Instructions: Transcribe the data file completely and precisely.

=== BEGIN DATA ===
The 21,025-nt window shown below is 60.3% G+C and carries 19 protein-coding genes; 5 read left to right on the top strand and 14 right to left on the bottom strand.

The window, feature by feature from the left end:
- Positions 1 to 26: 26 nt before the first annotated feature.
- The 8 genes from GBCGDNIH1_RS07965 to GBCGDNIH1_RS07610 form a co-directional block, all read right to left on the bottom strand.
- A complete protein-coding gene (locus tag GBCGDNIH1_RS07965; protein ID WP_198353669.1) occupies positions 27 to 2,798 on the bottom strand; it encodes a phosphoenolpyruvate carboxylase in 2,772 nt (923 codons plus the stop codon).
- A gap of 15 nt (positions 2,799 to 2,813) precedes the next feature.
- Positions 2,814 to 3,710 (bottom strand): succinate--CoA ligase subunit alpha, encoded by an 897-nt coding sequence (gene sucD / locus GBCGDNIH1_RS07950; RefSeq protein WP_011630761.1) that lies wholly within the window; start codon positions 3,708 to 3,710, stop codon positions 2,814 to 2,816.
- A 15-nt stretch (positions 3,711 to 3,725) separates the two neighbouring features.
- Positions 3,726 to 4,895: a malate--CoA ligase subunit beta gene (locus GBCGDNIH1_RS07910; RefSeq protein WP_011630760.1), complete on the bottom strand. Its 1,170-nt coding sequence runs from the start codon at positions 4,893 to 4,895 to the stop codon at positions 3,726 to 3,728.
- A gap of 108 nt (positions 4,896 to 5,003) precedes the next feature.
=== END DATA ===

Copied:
The 21,025-nt window shown below is 60.3% G+C and carries 19 protein-coding genes; 5 read left to right on the top strand and 14 right to left on the bottom strand.

The window, feature by feature from the left end:
- Positions 1 to 26: 26 nt before the first annotated feature.
- The 8 genes from GBCGDNIH1_RS07965 to GBCGDNIH1_RS07610 form a co-directional block, all read right to left on the bottom strand.
- A complete protein-coding gene (locus tag GBCGDNIH1_RS07965; protein ID WP_198353669.1) occupies positions 27 to 2,798 on the bottom strand; it encodes a phosphoenolpyruvate carboxylase in 2,772 nt (923 codons plus the stop codon).
- A gap of 15 nt (positions 2,799 to 2,813) precedes the next feature.
- Positions 2,814 to 3,710 (bottom strand): succinate--CoA ligase subunit alpha, encoded by an 897-nt coding sequence (gene sucD / locus GBCGDNIH1_RS07950; RefSeq protein WP_011630761.1) that lies wholly within the window; start codon positions 3,708 to 3,710, stop codon positions 2,814 to 2,816.
- A 15-nt stretch (positions 3,711 to 3,725) separates the two neighbouring features.
- Positions 3,726 to 4,895: a malate--CoA ligase subunit beta gene (locus GBCGDNIH1_RS07910; RefSeq protein WP_011630760.1), complete on the bottom strand. Its 1,170-nt coding sequence runs from the start codon at positions 4,893 to 4,895 to the stop codon at positions 3,726 to 3,728.
- A gap of 108 nt (positions 4,896 to 5,003) precedes the next feature.